Date: Monday, April 25, 2022
American Eagle Outfitters wants to be more like Amazon.
Not to get in the business of selling everything from shoes to pet food to toilet paper. But to master a business function that became critical for retailers during the Covid-19 pandemic: the supply chain.
That’s where Shekar Natarajan, American Eagle’s chief supply chain officer, comes into the picture. Since he joined the apparel retailer roughly 3½ years ago, the company has acquired two supply chain businesses for hundreds of millions of dollars and began swiftly building out a logistics platform that others companies — even its rivals in the apparel industry — can utilize, too.
It’s a bet that American Eagle can lead the industry into a new territory of vertical logistics and dilute costs. Its peers will either emulate the model and play catch-up, or lean on American Eagle long term.
American Eagle’s goal, according to Natarajan, is to “Uber-ize” the global supply chain, thereby making it a shared service for retailers. His belief is that brands that compete for shoppers in clothing, makeup or home goods shouldn’t also be competing over things like quicker delivery windows and cardboard boxes.
Instead, if enough businesses work together and pool resources, a conglomerate of retailers could be shipping out just as many packages daily as Seattle-based e-commerce behemoth Amazon, and hopefully at a profit, Natarajan said in a recent sit-down interview.
He calls American Eagle’s communal supply chain platform the ultimate “frenemy network.”
“The only way that you could actually have Amazon-like scale, Amazon-like costs and Amazon-like capabilities — you have to share,” said Natarajan. “Collectively, we can have the same [package] volume as Walmart. ... And that way, companies are only competing on what they do best, which is the product, marketing and customer experience.”
The coronavirus pandemic accelerated an existing opportunity for American Eagle, which reported record revenue of $5 billion in fiscal 2021, up 33% from the prior year. As sales ballooned, so did e-commerce revenue. American Eagle’s digital sales represented 36% of total transactions by the end of 2021, compared with 29% two years earlier.
That means shipping more packages to customers, handing them fewer shopping bags at the cash register and shifting inventories around to meet newfound demand on the internet.
At the same time, backlogs and shortages have snarled the global supply chain due to labor constraints, temporary factory shutdowns and skyrocketing costs to manufacture and transport goods — to name just a few obstacles.
American Eagle isn’t immune to these challenges. As a result, under Chief Executive Jay Schottenstein, the company fast-tracked its vision to create a streamlined model that can offer retail partners help on everything from ensuring orders with multiple items are packaged together, to speeding up home deliveries.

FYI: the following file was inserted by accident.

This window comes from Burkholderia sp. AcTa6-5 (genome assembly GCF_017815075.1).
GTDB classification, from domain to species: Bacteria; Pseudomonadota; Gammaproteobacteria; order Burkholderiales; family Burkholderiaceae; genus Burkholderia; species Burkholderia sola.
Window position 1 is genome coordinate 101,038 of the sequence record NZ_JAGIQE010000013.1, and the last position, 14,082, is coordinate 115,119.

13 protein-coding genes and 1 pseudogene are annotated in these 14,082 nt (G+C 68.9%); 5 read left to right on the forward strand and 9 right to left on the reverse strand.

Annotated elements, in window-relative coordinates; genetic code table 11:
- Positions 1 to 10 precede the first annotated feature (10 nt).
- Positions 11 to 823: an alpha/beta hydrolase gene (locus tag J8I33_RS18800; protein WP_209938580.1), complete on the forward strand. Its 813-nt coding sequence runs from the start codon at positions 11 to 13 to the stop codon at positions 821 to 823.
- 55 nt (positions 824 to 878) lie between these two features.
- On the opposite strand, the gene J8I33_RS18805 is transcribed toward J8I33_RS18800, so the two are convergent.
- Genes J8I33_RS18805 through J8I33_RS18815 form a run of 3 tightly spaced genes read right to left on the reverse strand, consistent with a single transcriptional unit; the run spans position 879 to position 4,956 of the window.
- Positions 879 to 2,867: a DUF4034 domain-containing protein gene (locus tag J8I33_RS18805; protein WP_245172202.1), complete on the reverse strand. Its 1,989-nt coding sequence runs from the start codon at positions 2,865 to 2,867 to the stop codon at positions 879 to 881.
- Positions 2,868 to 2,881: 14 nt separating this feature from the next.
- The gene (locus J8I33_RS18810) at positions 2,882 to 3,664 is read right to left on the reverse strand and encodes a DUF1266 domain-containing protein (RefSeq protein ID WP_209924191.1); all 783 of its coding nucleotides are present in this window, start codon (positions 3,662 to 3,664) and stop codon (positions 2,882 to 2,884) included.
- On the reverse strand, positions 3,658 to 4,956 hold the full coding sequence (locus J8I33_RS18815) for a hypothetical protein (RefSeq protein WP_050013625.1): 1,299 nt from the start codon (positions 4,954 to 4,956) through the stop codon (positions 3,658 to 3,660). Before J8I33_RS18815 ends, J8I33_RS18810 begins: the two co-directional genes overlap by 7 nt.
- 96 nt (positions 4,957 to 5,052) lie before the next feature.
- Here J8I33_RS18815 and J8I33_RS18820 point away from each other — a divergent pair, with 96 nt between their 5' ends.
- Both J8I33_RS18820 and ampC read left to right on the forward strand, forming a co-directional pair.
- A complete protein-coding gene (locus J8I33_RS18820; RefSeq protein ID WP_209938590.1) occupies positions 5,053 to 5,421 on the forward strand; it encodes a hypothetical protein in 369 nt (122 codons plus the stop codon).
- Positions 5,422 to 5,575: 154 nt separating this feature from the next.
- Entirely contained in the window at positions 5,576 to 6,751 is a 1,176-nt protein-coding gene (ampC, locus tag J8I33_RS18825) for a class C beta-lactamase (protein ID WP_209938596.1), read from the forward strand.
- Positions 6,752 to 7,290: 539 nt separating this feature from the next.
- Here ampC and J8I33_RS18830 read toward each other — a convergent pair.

“This strategy was laid out pre-pandemic,” Natarajan said. “We just accelerated the entire journey by almost four years.”
In May of 2021, American Eagle acquired AirTerra, a Seattle-based parcel shipping start-up, for an undisclosed amount.
Six months later, it announced it would be paying $350 million to purchase Quiet Logistics, which operates a handful of distribution centers around the United States to help fulfill shipments for brands including menswear retailer Mack Weldon, athletic apparel start-up Outdoor Voices and bedding maker Boll & Branch.
Those companies, along with a handful of others, remain clients of what is now known as the Quiet Platform, the internal logistics branch of American Eagle. The division is run by Natarajan and a small-but-growing team that stays at arm’s length from the core retail division. It recently added Saks Off Fifth, the discount department store, to its roster of customers.
According to Natarajan, retailers sign multiyear deals to be part of the Quiet Platform. He declined to comment on the financial arrangements.
CEO Schottenstein said on an American Eagle earnings conference call in early March that the company’s two acquisitions were already translating into cost savings, cementing a new “growth platform” for American Eagle.
The efforts aren’t going unnoticed on Wall Street, either.
“For the many retailers that are investing in their supply chain, acquiring upstream like this is not that common,” said Corey Tarlowe, an equity analyst at Jefferies. “This is truly unique.”
Tarlowe said the investments should help American Eagle over time to improve its inventory management, mitigate risk for markdowns and ultimately boost profit margins. The greater economics of scale the company can achieve, the better, he said.
To be sure, investors are waiting to see more proof points, and it shows in the stock’s performance in recent months, which is lagging the broader industry.
American Eagle shares are down roughly 60% since news of its AirTerra deal first surfaced in late August. Year to date, the retailer’s stock has fallen about 33%, compared with the S&P 500 Retail ETF’s loss of about 16% in the same period.
Before joining American Eagle, Natarajan had stints at major consumer-facing businesses including PepsiCo, Walt Disney Co., Walmart and Target — oftentimes within the supply chain division.
Those experiences offered him clearer perspective on the competitive advantages that some of the biggest retailers in the industry have, he said, but also the disadvantages for so-called midsized retailers that do less than $40 billion or so in sales each year. At $5 billion in annual sales, American Eagle fits the bill.
“I was always worried about what was going to happen to retailers in the middle,” he said. “Because it’s not a level playing field.”